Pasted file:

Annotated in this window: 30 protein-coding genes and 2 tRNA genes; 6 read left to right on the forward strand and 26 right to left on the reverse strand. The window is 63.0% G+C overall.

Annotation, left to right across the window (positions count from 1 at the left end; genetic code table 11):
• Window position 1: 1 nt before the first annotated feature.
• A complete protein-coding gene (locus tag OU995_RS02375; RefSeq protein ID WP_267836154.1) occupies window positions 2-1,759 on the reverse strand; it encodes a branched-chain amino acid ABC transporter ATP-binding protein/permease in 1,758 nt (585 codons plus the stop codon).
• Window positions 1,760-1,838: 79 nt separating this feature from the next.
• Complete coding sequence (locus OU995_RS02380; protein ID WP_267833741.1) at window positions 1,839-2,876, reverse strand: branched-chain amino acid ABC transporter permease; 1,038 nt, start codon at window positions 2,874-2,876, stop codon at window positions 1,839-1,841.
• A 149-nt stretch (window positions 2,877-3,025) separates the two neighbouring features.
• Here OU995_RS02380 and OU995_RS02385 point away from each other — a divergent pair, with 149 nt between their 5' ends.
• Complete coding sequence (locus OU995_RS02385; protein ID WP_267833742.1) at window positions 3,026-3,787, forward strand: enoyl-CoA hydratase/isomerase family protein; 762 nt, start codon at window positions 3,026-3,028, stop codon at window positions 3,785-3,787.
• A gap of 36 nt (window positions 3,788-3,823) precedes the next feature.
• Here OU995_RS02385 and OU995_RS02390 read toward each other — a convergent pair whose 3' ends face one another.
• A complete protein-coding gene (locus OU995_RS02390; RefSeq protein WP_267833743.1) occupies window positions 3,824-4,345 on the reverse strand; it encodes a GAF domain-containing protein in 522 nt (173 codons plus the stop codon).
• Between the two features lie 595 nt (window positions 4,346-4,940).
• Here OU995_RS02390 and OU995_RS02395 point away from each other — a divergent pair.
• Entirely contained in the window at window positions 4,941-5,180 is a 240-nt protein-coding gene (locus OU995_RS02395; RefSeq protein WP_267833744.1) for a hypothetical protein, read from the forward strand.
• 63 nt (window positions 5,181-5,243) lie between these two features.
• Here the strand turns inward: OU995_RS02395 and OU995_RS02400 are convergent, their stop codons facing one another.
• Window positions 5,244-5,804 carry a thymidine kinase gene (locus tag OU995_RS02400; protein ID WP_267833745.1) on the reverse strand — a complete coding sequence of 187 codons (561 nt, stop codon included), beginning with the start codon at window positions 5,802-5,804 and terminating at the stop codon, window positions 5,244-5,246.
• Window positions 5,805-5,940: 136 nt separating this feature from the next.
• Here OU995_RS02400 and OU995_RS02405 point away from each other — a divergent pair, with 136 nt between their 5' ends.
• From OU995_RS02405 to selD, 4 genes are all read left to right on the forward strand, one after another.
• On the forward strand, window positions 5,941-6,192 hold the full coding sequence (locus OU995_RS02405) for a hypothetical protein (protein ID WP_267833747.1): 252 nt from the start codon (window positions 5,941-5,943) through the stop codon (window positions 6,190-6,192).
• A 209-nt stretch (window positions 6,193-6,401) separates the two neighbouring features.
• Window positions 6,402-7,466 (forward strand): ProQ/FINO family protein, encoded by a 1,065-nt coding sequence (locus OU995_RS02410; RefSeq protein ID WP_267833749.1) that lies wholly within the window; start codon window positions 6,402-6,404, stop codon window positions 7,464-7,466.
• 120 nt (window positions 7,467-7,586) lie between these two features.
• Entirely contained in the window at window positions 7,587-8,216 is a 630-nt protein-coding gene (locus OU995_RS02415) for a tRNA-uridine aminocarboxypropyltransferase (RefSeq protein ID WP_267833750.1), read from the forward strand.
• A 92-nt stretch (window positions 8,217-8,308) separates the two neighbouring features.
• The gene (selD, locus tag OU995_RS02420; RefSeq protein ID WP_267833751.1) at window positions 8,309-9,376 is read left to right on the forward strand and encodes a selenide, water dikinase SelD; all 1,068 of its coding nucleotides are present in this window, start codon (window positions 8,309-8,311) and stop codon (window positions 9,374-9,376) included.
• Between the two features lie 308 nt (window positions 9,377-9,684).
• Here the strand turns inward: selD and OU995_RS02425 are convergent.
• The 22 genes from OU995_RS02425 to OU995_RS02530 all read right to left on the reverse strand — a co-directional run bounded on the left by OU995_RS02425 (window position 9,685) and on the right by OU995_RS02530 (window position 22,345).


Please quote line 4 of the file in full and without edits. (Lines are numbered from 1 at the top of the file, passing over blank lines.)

• A complete protein-coding gene (locus tag OU995_RS02375; RefSeq protein ID WP_267836154.1) occupies window positions 2-1,759 on the reverse strand; it encodes a branched-chain amino acid ABC transporter ATP-binding protein/permease in 1,758 nt (585 codons plus the stop codon).